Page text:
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DO YOU HAVE A DEFAULT ESTATE PLAN?

Updated: Mar 23

Virginia Kilmer, Perpetual Care



Did you know that even if you do not have a documented will or trust, you do have an estate plan? You may be asking, “How?”

The answer is every state has a “default estate plan” for those without their own. This is what your default estate plan looks like:

Default Estate Plan

Each state in the United States has an “Intestate Succession Plan” for those residents that die without having signed their own will or trust.

· In many states, if you die without an estate plan, the law provides that your entire estate will be distributed to your spouse if he or she is alive unless you have children from a prior marriage. If you do not have a surviving spouse, the estate will be distributed to your children and if a child predeceases you, then to that child’s children.

· If you have no surviving children or grandchildren (commonly called your “issue”), then your estate will be distributed to other relatives.

· If you have a surviving spouse and children from a prior marriage, a certain amount is distributed to your surviving spouse and then one-half of the balance of your estate will be distributed to your surviving spouse and one-half to your children.

Although the state “default estate plan” attempts to represent what most people would want to do with their estate if they had done their own estate planning, it may not be what you want. There are many concerns about relying on the state’s “default estate plan.”

Often, it may be desirable to allow the surviving spouse to have a lifetime interest in all or a part of your estate until his or her death and at that time the estate could be distributed to your children. This is commonly done through the use of a revocable or living trust that holds a personal residence in trust for the surviving spouse and then upon their death to the children or grandchildren of the first spouse.

Additionally, if you marry later in life, you may desire that all your assets be distributed to your children from a prior marriage because your surviving spouse has sufficient assets of his or her own. This must be accomplished through your own will or trust.




Pets in a Default Estate Plan

Are your pets included in the “default estate plan”? Well yes, although not specifically. Pets by law are considered property, the same as a car, furniture, household items. If property is not designated, it follows the rules indicated above.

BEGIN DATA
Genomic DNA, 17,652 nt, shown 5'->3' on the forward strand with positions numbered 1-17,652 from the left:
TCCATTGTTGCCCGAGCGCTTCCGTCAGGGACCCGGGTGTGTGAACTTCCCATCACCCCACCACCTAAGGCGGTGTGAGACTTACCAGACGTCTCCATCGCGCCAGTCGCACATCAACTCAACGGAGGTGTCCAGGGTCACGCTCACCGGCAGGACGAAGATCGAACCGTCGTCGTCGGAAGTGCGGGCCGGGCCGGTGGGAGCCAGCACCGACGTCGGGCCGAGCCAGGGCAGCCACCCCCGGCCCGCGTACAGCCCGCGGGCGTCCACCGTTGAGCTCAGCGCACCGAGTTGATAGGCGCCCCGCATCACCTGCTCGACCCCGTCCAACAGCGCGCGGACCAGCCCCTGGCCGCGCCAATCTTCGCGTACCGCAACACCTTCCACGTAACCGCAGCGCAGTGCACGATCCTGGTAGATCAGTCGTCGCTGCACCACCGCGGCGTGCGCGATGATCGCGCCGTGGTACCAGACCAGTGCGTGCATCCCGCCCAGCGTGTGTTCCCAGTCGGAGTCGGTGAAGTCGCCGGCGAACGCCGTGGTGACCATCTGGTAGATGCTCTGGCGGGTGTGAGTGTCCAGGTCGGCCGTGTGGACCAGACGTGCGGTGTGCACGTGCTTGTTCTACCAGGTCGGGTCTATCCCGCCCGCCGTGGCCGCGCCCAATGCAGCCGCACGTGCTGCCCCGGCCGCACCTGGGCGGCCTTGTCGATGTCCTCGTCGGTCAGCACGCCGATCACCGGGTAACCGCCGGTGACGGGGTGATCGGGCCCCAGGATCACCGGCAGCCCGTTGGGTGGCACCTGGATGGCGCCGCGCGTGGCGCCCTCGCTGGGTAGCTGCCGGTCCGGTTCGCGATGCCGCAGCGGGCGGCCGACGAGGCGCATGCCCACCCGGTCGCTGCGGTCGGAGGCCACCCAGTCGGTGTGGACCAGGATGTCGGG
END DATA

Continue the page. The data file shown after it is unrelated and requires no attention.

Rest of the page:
· If the spouse is still living, pets will go to the spouse.

· If the spouse has predeceased, the pets go to the children.

· If the spouse or children do not want them or can’t care for them, they are able to dispose of them as they choose, which generally means the go to the local animal shelter unless another family member steps forward.

· If there is no family member remaining, the court (a judge) determines the fate of pets and they will likely go to a municipal animal shelter.

It is very common for us to speak with people and find that they assume that their family (usually spouse or children) will take their pets so there is nothing documented in their estate plan for their pets. And yet every day family members are turning pets into shelters or taking them to rescues because a family member has gone to a nursing care facility or passed away. Do you want to leave your pet’s fate up to other people who may not know them or love them like you do or simply do not have the ability to bring them into their household?

If you want to be sure that all of your wishes are carried out, it is important to have your own will or trust to avoid letting the state determine what happens with your family and your property. It is certainly worth it for your pet’s wellbeing and it is worth the time and the cost (which can be very inexpensive) for your peace of mind .

Even if you believe that you have virtually no assets to leave to someone, but you do have a pet, I encourage you to have a pet life care agreement in place for your pet. The Pet Life Care Agreement is a simple agreement that designates a primary and secondary caregiver for your pets if at any time you are no longer able to care for them. For a FREE Pet Life Care Agreement Template, visit our website at www.perpetualcare.org/estate-planning.



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